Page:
Artist-teacher Kathryn Klauber has taught many great classes for Continuing Studies over the past several years and has developed a loyal following. This spring, she came up with a new idea for non-beginner students – one that's literally "wild."
"Fauves in the Galleries: Drawing with Expressive Color" is a drawing course that will focus on the style of "Les Fauves" (French for "wild beasts), an art movement that flourished in the early 20th century with such artists as Henri Matisse and André Derain and was characterized by the vibrant, expressionistic use of color.
To become immersed in the artwork, participants will gather at local museums for six of the eight sessions: the Museum of Fine Arts, Houston, the Menil Collection and the Contemporary Art Museum, Houston (all course co-sponsors). The course fee includes a campstool for you to use as you examine and interpret Fauvist masterpieces in the museum galleries.
We spoke to Kathryn about the new course:
Tell us how you came up with the idea for the Fauves course.
I'm fascinated by both French and American art of the 19th and early 20th centuries. And Fauvism has leapt out time and again during my research as a brilliant and sophisticated, albeit short-lived, off-shoot of Impressionism as well as a harbinger of the vast Modernist movement. Les Fauves, the “wild beasts,” used revolutionary color choices, both theoretically and in application, to redefine space and interpret mood... This has been an educational project both enticing and probably never-ending for me. I want my students to feel the thrill of the “color revolution,” too – and, ultimately, to experience it through their own expressive creations.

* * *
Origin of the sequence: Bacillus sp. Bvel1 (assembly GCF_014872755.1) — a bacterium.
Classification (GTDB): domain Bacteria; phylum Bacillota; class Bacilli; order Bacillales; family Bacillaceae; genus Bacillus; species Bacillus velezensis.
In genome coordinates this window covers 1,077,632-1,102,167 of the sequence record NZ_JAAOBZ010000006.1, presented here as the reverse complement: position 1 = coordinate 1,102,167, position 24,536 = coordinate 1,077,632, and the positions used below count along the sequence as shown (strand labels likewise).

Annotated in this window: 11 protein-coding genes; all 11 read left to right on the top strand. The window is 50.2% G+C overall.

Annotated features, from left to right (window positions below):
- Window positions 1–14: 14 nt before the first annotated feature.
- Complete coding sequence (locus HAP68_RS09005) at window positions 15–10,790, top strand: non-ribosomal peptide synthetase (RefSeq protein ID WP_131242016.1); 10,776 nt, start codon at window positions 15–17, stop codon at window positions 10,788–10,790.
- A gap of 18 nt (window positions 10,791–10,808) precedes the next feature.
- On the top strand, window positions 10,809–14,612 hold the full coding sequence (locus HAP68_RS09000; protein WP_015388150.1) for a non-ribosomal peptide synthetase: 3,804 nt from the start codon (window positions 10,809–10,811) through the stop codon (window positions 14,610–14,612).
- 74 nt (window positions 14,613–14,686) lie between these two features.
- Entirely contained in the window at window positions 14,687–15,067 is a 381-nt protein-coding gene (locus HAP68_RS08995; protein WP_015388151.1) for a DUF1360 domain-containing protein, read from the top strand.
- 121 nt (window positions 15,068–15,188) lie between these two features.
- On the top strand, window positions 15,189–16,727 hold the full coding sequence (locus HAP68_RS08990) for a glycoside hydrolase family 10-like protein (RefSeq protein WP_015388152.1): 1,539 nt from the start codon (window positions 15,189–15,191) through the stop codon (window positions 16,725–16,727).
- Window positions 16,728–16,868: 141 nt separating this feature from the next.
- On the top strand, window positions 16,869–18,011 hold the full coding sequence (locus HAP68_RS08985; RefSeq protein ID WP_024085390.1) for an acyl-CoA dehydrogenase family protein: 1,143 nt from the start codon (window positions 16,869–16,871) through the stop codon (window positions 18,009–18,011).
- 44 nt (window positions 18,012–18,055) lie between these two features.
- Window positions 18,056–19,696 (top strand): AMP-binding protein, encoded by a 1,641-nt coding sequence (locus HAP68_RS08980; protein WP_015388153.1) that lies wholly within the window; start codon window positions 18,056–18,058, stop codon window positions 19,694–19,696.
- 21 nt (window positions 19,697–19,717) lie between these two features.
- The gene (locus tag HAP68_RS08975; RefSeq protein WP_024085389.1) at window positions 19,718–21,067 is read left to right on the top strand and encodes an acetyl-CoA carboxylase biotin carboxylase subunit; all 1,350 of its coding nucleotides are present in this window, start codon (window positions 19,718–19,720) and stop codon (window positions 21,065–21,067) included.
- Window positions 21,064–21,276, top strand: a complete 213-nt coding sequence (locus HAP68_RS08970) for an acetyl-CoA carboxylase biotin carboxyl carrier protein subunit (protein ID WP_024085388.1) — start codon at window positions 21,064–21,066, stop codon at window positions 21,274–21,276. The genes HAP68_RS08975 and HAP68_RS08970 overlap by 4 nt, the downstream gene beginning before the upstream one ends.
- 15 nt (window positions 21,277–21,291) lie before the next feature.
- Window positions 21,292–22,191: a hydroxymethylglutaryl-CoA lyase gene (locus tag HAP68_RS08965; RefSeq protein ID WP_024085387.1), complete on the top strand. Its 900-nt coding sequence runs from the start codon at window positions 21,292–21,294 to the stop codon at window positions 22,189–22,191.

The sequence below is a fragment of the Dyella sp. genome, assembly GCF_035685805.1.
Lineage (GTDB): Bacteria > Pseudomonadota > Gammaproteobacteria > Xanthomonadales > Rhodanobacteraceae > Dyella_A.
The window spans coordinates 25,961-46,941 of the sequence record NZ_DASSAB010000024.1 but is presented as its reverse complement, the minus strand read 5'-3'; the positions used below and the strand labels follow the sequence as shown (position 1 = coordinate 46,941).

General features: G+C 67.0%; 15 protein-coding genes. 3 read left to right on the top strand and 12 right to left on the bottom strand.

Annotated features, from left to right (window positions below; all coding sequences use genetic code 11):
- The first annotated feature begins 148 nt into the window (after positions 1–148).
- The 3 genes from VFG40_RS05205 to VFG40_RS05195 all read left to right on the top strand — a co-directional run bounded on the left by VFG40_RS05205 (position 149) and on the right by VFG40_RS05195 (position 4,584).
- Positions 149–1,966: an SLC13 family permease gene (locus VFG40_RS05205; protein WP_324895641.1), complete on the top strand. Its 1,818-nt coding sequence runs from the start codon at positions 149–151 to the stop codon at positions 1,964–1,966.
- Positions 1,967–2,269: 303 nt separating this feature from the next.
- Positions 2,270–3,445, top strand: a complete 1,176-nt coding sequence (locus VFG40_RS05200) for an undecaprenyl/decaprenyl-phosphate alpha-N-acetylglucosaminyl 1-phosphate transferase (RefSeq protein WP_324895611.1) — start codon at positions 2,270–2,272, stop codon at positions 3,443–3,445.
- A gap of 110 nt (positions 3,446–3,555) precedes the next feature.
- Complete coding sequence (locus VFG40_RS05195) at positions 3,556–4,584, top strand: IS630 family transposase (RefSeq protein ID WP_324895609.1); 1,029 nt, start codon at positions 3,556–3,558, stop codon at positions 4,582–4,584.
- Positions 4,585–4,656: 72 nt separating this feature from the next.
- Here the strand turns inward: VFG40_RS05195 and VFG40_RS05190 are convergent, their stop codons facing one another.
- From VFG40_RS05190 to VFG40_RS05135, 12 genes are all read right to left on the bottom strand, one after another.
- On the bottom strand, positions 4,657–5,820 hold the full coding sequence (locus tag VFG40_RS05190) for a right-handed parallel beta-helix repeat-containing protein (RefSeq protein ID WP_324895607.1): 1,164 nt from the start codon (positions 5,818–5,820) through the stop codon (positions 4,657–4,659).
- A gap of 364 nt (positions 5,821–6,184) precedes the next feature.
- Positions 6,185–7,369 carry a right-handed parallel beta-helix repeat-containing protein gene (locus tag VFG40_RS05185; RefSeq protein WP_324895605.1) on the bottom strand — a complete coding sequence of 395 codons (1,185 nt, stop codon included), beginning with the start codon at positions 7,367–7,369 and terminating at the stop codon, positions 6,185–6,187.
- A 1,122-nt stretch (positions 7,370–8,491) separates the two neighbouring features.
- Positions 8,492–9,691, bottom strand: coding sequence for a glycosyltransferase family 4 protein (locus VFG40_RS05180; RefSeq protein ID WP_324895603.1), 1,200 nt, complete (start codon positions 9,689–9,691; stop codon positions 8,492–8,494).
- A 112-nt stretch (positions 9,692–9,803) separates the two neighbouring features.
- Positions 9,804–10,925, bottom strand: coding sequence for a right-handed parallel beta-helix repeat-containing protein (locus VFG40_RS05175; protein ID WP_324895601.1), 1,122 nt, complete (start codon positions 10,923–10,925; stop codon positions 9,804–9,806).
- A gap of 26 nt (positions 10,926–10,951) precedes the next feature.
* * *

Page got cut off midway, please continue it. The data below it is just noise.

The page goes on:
What attracts you to Fauvism?
Along with the tremendous technological and scientific advances culminating in the art of the early 20th century, Fauvism has taught me about the expressive qualities behind color theory and its application; this was a “painter’s movement” with a uniquely sophisticated visual palette.
From the Fauvist movement: Henri Edmond Cross, Sunset on the Lagoon, Venice, c. 1903-4, Oil on canvas, the Museum of Fine Arts, Houston, Gift of Audrey Jones Beck, 98276.
Who are your favorite Fauves artists?
Two seminal players in the Fauvist movement were Andre Derain and Henri Matisse. And we are very lucky to have a majestic and quintessential work by the former here at the MFAH – Andre Derain’s 1906 monumental painting, The Turning Road, L'estaque. But the influence of the brilliant colorist Henri Matisse brings to Fauvism a spectacular and idiosyncratic expressive display of colors, strokes, and emotion like no other. So I would have to call these two, Derain and Matisse, my favorites. But let’s not forget many other great Fauves: Vlaminck, van Dongen, Roualt, Dufy, and even Georges Braque, to mention just a few.
What do you hope students will attain from taking the course?
As an artist-teacher – two labels that equally define me (and which I couldn’t divide if my life depended on it) – I want to pass along my love of visual history, the artist’s medium, and learning through self-discovery. It’s through “process” (hands-on application) that one often learns best. This is a course that will tie the unique threads of Fauvism together – like DNA for students to decode and analyze – through discovery and self-expression, to find one’s own place in our exciting visual continuum.
From the Fauvist movement: Maurice de Vlaminck (French, 1876–1958). The River Seine at Chatou, 1906; Oil on canvas
The class will meet over the course of eight Thursday evenings, February 16-April 5, 2012. The only prerequisite is any post-secondary level studio drawing or painting class, such as Kathryn's "Creating Art with Prismacolor Pencils" or "Portraiture Workshop."